The CoViD treatment controversy: Dumbing Down and Post-Truth
In July 2018 Donald Trump, US President at the time, played a round of golf at his own course in Scotland. Protesters were there, as was usual when Mr Trump went anywhere, seeking to make their views known. They unfurled a large banner on which they had written “Mr Trump, you are below par” or words to that effect. What happened next was not what they expected. Mr Trump left his game for a short while, walked towards the group, smiled and waved. Then he went back to his ball.
The next day some Conservative MPs suggested the protesters had embarrassed themselves. Labour members reacted with indignation. The media enjoyed the circus as usual. Nobody explained or, if they did, that explanation did not reach me, why this might be so. The protesters had made a basic error; intending to insult Donald Trump they had actually complimented him. His friendly reaction probably meant he had mistaken them for supporters.
Golf is an unusual game in that a player wins by scoring low. The best theoretical score a player can achieve on a single hole is one. The best possible score for a whole course would be 18. Of course, most players, if not all, score much higher. No one is likely to be that good at golf. Par is the average number of shots players need to hole the ball. Better players will take fewer shots on average, that is they are below par. Worse players will be above par, needing more shots. By using a technical metaphor they did not fully understand the protesters had written the opposite of what they intended. They had demonstrated the adage that a little learning is a dangerous thing.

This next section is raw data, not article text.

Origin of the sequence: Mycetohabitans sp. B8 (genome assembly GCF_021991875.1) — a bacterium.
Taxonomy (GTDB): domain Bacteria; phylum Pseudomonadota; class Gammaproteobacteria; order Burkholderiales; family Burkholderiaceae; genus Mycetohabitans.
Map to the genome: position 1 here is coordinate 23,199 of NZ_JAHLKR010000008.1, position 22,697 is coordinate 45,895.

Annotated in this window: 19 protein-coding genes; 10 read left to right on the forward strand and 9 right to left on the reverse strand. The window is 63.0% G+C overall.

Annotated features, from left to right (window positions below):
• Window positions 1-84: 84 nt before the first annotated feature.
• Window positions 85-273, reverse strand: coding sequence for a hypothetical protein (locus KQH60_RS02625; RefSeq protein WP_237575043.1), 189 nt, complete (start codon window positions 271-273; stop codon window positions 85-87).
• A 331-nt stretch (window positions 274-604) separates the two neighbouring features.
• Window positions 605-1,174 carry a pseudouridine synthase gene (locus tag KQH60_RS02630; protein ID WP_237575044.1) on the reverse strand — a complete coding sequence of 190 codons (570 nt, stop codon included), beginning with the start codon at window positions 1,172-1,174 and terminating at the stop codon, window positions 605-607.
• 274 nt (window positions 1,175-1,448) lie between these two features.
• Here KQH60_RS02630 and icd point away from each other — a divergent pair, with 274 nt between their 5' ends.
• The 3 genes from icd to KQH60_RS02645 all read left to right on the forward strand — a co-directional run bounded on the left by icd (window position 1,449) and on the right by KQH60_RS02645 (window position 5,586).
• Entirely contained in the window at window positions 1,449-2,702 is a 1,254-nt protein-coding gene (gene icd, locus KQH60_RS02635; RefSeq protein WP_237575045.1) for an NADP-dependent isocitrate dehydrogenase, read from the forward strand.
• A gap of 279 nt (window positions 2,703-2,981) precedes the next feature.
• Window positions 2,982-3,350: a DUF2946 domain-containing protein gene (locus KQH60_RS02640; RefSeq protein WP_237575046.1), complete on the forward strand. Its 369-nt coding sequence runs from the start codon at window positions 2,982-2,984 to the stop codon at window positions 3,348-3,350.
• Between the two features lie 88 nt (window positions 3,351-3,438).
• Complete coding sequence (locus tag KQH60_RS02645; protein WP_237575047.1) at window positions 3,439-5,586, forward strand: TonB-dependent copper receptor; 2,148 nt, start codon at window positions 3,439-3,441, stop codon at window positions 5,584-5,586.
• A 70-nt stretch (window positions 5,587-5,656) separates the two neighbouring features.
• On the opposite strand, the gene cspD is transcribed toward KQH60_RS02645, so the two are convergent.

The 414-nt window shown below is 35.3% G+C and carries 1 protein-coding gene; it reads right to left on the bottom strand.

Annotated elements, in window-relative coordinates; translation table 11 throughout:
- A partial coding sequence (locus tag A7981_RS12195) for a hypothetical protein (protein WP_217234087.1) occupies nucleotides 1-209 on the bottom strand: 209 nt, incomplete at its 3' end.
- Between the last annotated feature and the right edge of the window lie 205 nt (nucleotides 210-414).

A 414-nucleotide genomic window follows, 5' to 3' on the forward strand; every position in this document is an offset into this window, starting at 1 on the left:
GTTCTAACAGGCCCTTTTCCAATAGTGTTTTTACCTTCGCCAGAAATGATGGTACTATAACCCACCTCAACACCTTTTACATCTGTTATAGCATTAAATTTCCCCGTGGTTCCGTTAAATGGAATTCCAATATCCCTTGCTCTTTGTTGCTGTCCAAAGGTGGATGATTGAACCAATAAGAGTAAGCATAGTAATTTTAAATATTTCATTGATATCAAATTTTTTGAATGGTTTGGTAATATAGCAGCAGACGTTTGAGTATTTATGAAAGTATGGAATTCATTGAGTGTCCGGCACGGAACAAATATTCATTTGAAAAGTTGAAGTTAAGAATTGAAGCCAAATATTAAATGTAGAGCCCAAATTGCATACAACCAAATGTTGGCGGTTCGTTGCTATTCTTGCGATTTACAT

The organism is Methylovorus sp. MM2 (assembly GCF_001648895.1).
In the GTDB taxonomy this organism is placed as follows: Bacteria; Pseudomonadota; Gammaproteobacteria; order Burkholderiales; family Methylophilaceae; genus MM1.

The problem here is that a little learning is all most of us can achieve, not because we don’t desire to know more, but because information has become hard to obtain and verify.
Some of that is inevitable when the media is involved. I might define journalists as people paid not to know what they are talking about, and that wouldn’t be far wrong. Journalists would be better described as people paid to talk about something of which they know little. That is inherent in their job. Generally speaking, unless they really are employed as expert correspondents in their own field, that is unavoidable. The job of reporters is to research a subject, perhaps asking an expert questions in the process, but more likely reading documents, and then produce, to a deadline, a succinct and entertaining account of what they think they’ve understood. It’s not surprising that often they get it wrong. They generally lack the skills to achieve what they’re setting out to do. Their skill is in reading and writing, not understanding technicalities in which they remain uneducated.